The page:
What Urged Me to Switch: Cost Effectiveness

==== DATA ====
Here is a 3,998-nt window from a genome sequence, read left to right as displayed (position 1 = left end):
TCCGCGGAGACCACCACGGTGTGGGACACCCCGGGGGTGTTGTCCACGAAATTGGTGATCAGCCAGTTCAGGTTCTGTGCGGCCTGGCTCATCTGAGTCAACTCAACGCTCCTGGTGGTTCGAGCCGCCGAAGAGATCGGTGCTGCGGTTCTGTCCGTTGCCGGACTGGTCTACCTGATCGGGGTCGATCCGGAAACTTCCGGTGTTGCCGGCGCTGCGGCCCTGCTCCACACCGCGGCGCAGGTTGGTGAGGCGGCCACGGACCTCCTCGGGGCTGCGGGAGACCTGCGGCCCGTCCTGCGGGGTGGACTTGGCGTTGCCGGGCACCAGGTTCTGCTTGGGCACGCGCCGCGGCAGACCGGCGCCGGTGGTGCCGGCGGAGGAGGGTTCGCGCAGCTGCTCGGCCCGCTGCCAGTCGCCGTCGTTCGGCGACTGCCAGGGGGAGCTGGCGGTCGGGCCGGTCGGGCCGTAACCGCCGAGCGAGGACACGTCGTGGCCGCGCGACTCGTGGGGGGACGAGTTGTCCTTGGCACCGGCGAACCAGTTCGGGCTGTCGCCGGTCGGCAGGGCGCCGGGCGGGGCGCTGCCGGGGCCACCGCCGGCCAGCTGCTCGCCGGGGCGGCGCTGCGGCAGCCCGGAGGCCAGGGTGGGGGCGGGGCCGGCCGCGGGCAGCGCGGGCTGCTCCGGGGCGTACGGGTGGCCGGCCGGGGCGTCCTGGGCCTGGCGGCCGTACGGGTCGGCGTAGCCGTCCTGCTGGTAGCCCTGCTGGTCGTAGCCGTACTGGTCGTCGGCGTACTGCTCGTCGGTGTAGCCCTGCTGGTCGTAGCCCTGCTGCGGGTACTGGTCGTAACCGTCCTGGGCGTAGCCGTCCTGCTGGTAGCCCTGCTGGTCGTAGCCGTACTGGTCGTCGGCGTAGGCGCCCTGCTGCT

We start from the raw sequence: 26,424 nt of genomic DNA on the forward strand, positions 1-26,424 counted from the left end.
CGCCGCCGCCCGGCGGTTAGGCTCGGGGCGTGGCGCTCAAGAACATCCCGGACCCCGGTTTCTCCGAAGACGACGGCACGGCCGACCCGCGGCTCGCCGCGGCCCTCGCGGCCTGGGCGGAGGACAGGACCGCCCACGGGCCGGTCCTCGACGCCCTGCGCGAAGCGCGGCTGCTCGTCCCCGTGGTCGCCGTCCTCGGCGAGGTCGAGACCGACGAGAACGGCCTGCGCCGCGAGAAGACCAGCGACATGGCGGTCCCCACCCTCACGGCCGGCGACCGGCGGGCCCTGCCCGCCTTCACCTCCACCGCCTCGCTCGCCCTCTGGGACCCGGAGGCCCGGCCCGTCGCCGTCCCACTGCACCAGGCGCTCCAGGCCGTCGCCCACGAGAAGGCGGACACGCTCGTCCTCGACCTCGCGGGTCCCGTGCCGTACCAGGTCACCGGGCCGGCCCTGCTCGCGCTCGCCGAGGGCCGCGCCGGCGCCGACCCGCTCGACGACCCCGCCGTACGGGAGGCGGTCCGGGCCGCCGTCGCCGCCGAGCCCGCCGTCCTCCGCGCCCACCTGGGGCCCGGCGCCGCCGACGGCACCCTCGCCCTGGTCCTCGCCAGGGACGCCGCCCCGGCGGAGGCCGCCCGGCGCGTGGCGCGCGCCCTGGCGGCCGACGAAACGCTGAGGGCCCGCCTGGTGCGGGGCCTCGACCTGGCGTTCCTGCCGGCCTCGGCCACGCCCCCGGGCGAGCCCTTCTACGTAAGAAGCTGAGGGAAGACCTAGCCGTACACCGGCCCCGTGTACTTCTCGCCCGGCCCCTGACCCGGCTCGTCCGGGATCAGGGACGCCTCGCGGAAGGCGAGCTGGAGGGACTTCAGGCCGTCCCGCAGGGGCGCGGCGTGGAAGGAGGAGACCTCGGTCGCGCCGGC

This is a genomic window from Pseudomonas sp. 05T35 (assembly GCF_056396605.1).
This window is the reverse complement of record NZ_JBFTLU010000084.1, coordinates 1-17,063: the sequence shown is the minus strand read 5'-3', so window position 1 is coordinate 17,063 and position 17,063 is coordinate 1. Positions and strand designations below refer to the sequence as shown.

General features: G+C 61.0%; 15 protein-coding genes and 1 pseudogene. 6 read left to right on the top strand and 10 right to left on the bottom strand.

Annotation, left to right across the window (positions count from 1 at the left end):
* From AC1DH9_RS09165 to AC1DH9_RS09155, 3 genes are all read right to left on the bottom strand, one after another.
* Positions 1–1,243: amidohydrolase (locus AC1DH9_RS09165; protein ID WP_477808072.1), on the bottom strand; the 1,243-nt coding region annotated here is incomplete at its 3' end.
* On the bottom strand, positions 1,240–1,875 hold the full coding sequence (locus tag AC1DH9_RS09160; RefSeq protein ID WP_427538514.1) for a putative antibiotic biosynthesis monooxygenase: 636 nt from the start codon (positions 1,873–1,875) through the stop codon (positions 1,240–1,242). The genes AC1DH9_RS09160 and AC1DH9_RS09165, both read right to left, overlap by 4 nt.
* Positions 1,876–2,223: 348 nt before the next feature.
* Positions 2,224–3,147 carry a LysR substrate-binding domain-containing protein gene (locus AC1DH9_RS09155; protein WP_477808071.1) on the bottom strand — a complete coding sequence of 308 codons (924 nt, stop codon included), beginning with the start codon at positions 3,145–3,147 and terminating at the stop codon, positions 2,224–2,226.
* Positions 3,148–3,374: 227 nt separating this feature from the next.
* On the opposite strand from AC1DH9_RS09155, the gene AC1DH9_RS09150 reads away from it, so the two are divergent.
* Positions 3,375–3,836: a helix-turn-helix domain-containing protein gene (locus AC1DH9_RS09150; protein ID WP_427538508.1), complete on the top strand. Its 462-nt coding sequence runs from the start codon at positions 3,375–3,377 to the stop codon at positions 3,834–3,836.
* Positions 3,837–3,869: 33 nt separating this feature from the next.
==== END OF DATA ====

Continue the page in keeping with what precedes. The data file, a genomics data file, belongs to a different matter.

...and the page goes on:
As a college student who can only manage working part-time, I know the importance of pinching my pennies. I am always looking for ways that I can save money. As every menstruator has a different flow and cycle time, not every person will be spending the same amount on menstrual supplies every month. Some menstruators will spend more on supplies because they may have a heavier flow and a longer cycle, whereas others may only menstruate for 2-3 days and may have a very light cycle. Having said that, after doing a little math of my own I figured out that I spent approximately $15.00 a month on menstrual supplies. Annually, this comes to $180.00 dollars a year. Around 50% of the world’s population menstruates, just imagine how much money is generated collectively yearly from menstrual supplies alone. This may not seem like a great deal to a lot of people, but to someone like myself this is almost two months worth of groceries. It is unfathomable to imagine the hardships that menstruators experiencing homelessness or financial insecurity feel when attempting to buy products needed to support a normal bodily process. I began to do a little research, and started with the Diva Cup. The Diva cup ranges from about $35-$40, which is fairly pricy but they last about 1-2 years. Knowing this, I headed over to Walmart, and grabbed myself one along with a bottle of their Diva Wash, which is a pH balanced plant-based natural cleaner for the Diva Cup. Then, I figured I would mix it up a bit and went on the Lunapads website, and ordered myself one pair of the Luna Undies, which are underwear with built in leak protection. These would be ideal for anyone with a light flow or towards the end of your cycle. They also have built-in elastics where you can put an additional Lunapad for extra absorbency. I decided that for moderate to heavier days, I would buy a couple of the Luna Maxi Pads which were $18.99 each. You can choose your absorbency level and style on the website. In fact, the website even has a matchmaker quiz that will match you to a pad most suitable for your flow and lifestyle. By the way, did I mention that they come in a variety of colours and patterns?! I went with royal blue, and called it an online shopping day… About a week later, they came in the mail with a lovely hand written message and directions on how to wash them. It may sound strange, but I was excited to try them.